And on 3rd May, we have our next opportunity to make our mark for equality as voters in the local council elections. So if you live in an area where there isn’t a WEP candidate, ask the other candidates what they are doing to achieve women’s equality.
Lewisham is a progressive, multicultural community and it’s become my home in the last 7 years: I expect to grow old here. But not everyone accesses the arts, culture, the parks, the open spaces that I enjoy. Women in Lewisham are still more likely to be low earners, despite the London Living Wage initiatives, more likely to be the hidden homeless, housed in temporary accommodation. And Lewisham’s women & girls are more likely to experience domestic violence or sexual assault – or both – than other women and girls in London and the UK, and are more likely to be impacted by cuts to public services. As school governor, I see the inequality gulf opening up and this shouldn’t happen to our children, no less talented, committed or imaginative than other young people in London. The Women’s Equality Party knows that we can and must do better. WE know that women’s equality is better for everyone, partly because women and men tell us so. WE know that many men in Lewisham are also getting a raw deal under the current system, and that their disadvantage contributes to the picture for women that I’ve just painted.
Currently, Lewisham Councillors are mostly from one political persuasion and where one party remains unchallenged, scrutiny and consultation suffer. I want to see a diversity of perspective in the Council chamber. I want to see party politics removed from the decision-making, and to ensure through having a greater mix of view points, that we get rigorous scrutiny and genuine consultation.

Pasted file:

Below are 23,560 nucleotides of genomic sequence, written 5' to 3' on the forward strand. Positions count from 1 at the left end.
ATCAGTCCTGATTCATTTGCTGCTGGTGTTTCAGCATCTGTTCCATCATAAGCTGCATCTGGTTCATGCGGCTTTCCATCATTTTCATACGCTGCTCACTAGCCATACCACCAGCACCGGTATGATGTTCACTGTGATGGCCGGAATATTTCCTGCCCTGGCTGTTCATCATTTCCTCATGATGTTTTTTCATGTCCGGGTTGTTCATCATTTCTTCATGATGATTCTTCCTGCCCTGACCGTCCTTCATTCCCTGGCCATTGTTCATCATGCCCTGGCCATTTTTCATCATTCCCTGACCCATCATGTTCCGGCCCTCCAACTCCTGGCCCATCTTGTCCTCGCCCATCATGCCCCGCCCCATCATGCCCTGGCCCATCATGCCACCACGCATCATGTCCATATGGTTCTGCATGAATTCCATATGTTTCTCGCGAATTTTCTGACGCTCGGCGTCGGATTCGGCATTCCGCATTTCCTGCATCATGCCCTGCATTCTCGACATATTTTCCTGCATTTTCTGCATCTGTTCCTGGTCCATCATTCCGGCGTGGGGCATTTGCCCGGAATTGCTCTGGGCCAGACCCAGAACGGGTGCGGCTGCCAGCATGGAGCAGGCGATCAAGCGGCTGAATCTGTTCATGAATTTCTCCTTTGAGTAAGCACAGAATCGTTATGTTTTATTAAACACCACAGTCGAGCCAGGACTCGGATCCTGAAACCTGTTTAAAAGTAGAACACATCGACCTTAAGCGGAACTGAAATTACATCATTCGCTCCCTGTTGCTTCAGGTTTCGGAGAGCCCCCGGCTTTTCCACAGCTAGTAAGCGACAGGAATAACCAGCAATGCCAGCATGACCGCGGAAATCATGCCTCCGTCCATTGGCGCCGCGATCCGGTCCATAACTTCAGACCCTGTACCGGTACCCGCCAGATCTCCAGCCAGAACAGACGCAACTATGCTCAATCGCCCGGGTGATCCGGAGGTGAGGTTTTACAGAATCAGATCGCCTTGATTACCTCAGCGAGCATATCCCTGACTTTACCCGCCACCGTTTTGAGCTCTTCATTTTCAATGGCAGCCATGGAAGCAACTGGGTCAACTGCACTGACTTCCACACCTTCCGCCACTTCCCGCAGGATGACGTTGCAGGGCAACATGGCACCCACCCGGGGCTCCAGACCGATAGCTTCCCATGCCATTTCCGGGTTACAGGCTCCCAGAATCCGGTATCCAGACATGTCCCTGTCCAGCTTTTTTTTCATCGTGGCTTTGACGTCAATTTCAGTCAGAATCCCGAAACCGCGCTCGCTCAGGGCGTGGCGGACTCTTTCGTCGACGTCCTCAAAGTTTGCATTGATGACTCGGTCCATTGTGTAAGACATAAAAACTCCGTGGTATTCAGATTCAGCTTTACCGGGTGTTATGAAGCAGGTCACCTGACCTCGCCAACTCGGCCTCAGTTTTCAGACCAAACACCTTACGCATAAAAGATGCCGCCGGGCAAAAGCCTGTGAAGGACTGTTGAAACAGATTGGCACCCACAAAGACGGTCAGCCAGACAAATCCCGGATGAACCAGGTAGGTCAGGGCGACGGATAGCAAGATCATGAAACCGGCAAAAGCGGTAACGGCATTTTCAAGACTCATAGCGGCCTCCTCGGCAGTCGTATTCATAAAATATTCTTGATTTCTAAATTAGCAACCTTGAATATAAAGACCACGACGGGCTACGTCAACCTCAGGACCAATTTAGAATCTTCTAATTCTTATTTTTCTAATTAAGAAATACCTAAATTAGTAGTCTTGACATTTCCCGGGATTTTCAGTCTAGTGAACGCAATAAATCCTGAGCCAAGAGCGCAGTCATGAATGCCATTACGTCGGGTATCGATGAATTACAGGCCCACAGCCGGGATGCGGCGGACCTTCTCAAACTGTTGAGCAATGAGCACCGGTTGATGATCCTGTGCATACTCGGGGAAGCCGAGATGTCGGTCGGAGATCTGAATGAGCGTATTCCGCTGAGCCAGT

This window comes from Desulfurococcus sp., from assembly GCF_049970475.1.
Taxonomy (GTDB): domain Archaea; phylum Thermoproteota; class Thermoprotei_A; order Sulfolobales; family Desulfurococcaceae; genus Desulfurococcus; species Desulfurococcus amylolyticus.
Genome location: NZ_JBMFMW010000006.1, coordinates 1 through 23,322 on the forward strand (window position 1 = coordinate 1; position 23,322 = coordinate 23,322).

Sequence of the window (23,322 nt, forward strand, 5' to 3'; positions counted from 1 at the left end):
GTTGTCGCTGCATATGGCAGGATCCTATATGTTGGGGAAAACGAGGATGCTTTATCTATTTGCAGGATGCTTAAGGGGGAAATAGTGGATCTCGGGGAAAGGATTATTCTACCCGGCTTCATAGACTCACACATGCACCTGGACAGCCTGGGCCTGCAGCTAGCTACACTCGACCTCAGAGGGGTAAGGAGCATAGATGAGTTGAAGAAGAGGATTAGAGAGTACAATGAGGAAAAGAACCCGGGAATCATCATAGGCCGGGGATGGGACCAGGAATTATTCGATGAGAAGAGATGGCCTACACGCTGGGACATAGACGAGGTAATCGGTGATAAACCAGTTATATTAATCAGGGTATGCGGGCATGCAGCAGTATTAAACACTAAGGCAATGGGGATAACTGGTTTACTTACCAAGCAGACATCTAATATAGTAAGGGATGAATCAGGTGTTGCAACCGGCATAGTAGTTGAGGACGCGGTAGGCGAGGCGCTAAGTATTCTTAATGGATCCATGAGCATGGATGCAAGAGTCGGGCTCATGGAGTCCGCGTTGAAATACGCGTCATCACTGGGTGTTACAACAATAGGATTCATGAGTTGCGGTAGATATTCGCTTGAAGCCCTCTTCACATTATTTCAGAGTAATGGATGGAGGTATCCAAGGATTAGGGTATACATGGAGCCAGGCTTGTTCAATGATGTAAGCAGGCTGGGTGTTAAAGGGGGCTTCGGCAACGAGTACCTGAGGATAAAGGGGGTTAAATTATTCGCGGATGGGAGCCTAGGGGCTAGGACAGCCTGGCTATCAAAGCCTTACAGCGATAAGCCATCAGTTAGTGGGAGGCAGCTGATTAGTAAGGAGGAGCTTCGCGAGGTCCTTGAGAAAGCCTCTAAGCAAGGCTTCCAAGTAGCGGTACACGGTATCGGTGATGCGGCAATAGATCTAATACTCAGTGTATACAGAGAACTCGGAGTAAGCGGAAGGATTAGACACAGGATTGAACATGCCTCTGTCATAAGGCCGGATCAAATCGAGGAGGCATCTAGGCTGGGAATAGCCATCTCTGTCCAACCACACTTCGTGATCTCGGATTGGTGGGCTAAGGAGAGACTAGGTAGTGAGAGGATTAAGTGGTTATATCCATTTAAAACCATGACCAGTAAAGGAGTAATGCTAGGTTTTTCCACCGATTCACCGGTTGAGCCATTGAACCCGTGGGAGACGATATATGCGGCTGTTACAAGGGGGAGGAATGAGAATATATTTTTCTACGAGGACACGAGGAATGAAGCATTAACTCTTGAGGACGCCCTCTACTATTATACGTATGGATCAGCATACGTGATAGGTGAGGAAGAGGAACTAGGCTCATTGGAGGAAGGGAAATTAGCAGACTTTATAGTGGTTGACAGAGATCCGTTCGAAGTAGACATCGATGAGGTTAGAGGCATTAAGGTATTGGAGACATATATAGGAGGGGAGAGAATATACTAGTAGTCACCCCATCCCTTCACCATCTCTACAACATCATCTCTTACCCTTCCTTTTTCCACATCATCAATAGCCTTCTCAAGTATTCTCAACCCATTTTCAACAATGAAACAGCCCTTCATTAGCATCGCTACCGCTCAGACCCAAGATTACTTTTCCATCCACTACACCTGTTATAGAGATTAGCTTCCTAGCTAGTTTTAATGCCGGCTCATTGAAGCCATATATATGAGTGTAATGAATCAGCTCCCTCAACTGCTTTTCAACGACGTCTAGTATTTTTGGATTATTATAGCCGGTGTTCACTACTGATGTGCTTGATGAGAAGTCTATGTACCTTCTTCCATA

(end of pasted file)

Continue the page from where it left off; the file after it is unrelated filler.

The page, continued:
And WE aren’t here to create a moaning opposition of one or two voices. For us, it’s not about opposition but it is about asserting the rights of 51% of the population with rigour, insight and imagination. And in so doing, we will make this borough fit for every woman, man and child to live and love in.
Three years ago when Catherine Mayer and Sandi Toksvig founded the Women’s Equality Party, there was a question about the need.
We were told that women have equality because of the Equality Act OR If there was still inequality we were told it was
- women’s own fault for lacking confidence
- less important than other issues.
Now, 3 years on, most people understand that legal protections are not the same as equality (and can be reversed), but still we are told by the major parties that they are getting round to it.
WEP Lewisham, as many of you know, has used these first three years to march, rally, leaflet. We’ve reached out, leaned in, researched and contributed to policy & were the first-ever Branch to stand a WEP candidate in a Council election in 2016. We’re impatient for change.
We don’t want to wait another 100 years to see Equality and with your help we won’t have to.